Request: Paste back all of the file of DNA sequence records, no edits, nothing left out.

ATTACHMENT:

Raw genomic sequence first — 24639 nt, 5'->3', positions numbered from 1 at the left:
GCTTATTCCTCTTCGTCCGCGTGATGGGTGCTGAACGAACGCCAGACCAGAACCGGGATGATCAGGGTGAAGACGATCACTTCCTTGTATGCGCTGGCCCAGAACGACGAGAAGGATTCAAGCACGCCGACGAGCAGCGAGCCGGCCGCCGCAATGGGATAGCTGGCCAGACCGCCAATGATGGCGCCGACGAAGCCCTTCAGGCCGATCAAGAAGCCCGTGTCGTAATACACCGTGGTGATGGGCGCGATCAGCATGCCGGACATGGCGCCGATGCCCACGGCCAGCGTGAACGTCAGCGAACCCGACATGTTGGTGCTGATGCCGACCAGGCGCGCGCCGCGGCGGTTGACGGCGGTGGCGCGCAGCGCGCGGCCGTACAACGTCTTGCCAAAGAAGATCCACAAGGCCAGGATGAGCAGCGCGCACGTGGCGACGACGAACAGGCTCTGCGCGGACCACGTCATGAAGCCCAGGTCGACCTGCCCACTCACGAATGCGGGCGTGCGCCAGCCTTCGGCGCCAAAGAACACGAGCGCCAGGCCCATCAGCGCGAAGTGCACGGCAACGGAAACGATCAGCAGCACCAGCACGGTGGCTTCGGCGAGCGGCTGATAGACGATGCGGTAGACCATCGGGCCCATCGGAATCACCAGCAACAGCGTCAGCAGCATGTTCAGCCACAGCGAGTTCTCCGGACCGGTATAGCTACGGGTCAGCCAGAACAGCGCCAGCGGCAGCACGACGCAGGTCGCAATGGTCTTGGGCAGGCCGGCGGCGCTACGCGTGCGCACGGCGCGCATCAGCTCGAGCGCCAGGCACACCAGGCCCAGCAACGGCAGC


Raw genomic sequence first — 24639 nt, 5'->3', positions numbered from 1 at the left:
GCTTATTCCTCTTCGTCCGCGTGATGGGTGCTGAACGAACGCCAGACCAGAACCGGGATGATCAGGGTGAAGACGATCACTTCCTTGTATGCGCTGGCCCAGAACGACGAGAAGGATTCAAGCACGCCGACGAGCAGCGAGCCGGCCGCCGCAATGGGATAGCTGGCCAGACCGCCAATGATGGCGCCGACGAAGCCCTTCAGGCCGATCAAGAAGCCCGTGTCGTAATACACCGTGGTGATGGGCGCGATCAGCATGCCGGACATGGCGCCGATGCCCACGGCCAGCGTGAACGTCAGCGAACCCGACATGTTGGTGCTGATGCCGACCAGGCGCGCGCCGCGGCGGTTGACGGCGGTGGCGCGCAGCGCGCGGCCGTACAACGTCTTGCCAAAGAAGATCCACAAGGCCAGGATGAGCAGCGCGCACGTGGCGACGACGAACAGGCTCTGCGCGGACCACGTCATGAAGCCCAGGTCGACCTGCCCACTCACGAATGCGGGCGTGCGCCAGCCTTCGGCGCCAAAGAACACGAGCGCCAGGCCCATCAGCGCGAAGTGCACGGCAACGGAAACGATCAGCAGCACCAGCACGGTGGCTTCGGCGAGCGGCTGATAGACGATGCGGTAGACCATCGGGCCCATCGGAATCACCAGCAACAGCGTCAGCAGCATGTTCAGCCACAGCGAGTTCTCCGGACCGGTATAGCTACGGGTCAGCCAGAACAGCGCCAGCGGCAGCACGACGCAGGTCGCAATGGTCTTGGGCAGGCCGGCGGCGCTACGCGTGCGCACGGCGCGCATCAGCTCGAGCGCCAGGCACACCAGGCCCAGCAACGGCAGC